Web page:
Psychologists say that irrational fears can bubble up when individuals sense they may lose control, or if they may be somewhat familiar with a cause of their terror but still find it shapeless and menacing. The medical establishment’s making of malpractice cases into one of the profession’s bogeymen is still hard to fathom. The CJ&D briefing, in its early section headlines, summarizes why:
“Experts agree that when cases are filed, they are not ‘frivolous’; few injured patients file claims or lawsuits. The number (‘frequency) and size (‘severity’) of medical malpractice claims, lawsuits and payouts are low. A small number of doctors are responsible for most malpractice payouts …”
Contrary to the fretting about an avalanche of malpractice cases jamming the civil justice system, particularly state courts where such actions usually are filed, “Medical malpractice cases represented only 0.14% of state civil caseloads in 2017. This rate is consistent with [National Center for State Courts] data from the previous five years.” Even when patients suffer medical harms, or even if they die as a result, malpractice suits don’t routinely follow, as the CJ&D briefing says, reporting on research by a team of Johns Hopkins experts:
“Researchers found that a lawsuit was filed on behalf of the patient in 19.9% of harms. In other words, ‘approximately 1 in 5 patient harms resulted in a lawsuit.’ As the authors explained, ‘This is similar to the Harvard Medical Practice Study, which reported an estimated ratio of adverse event to malpractice claim of 7.6:1. Other studies have estimated that as few as 2% to 3% of patients pursue litigation. These findings all suggest that the vast majority of patient harms never result in a lawsuit.’”
If patients pursue malpractice claims, the cases that go to trial involve individuals with claims of severe harm — and contrary to what medical practitioners may want to think — plaintiffs who prevailed didn’t hit financial bonanzas. This is especially true considering the judgments must cover years or even a lifetime of intensive treatment and care, research from the insurer of Harvard medical institutions and their affiliates shows:
“[I]ndemnity payment trends for the 10-year study period [2007-16] were not dramatic. The median payment increased in line with inflation (from $110K in 2007, to $120K in 2016). The average payment, even though distorted by a few atypical payouts, grew on average 3% annually (from $298K to $360K). While that outpaced the consumer price index, it fell below medical inflation, a fair proxy for medical expenses which, along with policy limits, heavily influence payments. Certainly, extraordinary jury awards draw media attention, pique the interest of re-insurers, and can skew the focus of patient safety improvements, but they remain rare. Per 1,000 cases closed, only one or two cases closed with more than $5 million indemnity. Outlier payments (those exceeding $11M) had a minimal impact on overall indemnity trends.”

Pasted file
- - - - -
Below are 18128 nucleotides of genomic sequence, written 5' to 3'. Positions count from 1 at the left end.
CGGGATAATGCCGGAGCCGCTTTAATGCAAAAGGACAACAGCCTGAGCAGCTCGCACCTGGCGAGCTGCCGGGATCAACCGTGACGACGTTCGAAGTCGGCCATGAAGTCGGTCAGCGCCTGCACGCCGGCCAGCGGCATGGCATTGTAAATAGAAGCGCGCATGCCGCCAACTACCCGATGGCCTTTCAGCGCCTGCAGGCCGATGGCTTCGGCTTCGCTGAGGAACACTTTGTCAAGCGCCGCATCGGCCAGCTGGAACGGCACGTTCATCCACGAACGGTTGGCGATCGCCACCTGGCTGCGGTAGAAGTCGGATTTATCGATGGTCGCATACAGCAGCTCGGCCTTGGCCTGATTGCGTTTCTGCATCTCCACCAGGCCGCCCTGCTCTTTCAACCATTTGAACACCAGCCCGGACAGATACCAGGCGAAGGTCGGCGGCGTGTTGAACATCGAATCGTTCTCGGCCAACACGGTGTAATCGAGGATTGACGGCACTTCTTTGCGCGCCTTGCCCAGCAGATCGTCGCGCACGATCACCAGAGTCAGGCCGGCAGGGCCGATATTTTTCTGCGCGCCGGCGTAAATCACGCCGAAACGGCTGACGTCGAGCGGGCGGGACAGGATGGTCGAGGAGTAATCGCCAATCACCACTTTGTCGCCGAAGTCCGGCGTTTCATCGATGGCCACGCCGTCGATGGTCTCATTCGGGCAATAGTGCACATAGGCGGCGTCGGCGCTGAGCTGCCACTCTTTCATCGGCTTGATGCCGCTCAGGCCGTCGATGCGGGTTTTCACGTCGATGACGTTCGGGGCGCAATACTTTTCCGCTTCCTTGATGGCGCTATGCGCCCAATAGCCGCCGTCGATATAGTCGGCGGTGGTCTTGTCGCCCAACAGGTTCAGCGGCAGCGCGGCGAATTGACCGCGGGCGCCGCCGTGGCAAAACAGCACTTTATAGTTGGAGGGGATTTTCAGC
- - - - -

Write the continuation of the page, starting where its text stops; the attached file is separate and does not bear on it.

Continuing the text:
Certain specialists — neurosurgeons, thoracic-cardiovascular surgeons, general surgeons, orthopedic surgeons, and plastic surgeons — may be at higher risk of malpractice claims, studies show.
But for the public, especially patients, politicians, and regulators, there’s a big takeaway in the building research on malpractice suits. As Stanford Law School researchers reported recently of their scrutiny of just under a half million malpractice claims, “2% of physicians accounted for about 40% of paid malpractice claims over a 13-year period.” These experts, in a Q-and-A about their findings, observed this about malpractice “frequent flyers”:
“Physicians often curse malpractice litigation for being random. While it’s true that not all medical malpractice claims signal poor-quality care, they are far from random. Repeated claims against a practitioner, in particular, are an important signal of patient safety risk. Regulators and the companies that provide physicians with liability insurance should be paying closer attention to this signal. We’re finding that the more we learn about these practitioners, the clearer that imperative becomes.”
The alarms have sounded about the few doctors who account for a significant portion of malpractice claims. But what’s the response?
When politicians’ ‘reforms’ fail patients
Most Americans take little notice of the details of the medical malpractice system — until the eruption of periodic public policy “crises,” most related to spikes in premiums for insurance aimed at protecting doctors and hospitals from malpractice claims. Insurers, doctors, and hospitals rile up public sentiment with “white coat marches” on state capitols, sprinkled with assertions about how malpractice coverage costs will curtail medical services offered, drive practitioners out of business, and prevent others from wanting to work in a given area.
Prodded by doctors, hospitals, and insurers, politicians race to statehouses, maybe conduct hasty hearings, and many have enacted measures beneficial to a select constituency. Lawmakers in more than half the states have capped malpractice damages that judges and juries may award. (Maryland and Virginia are among these states). As discussed earlier, these caps may curtail damage awards, but they have little effect on health care spending, or the efficiency of the delivery of medical services. Damage caps and other “tort reforms” can add to the nightmares of patients with claims of medical harm, injuries that may leave them with lasting pain, disfigurement, debilitation, and for them and their families, mountains of medical debt and the strong possibility of medical bankruptcy.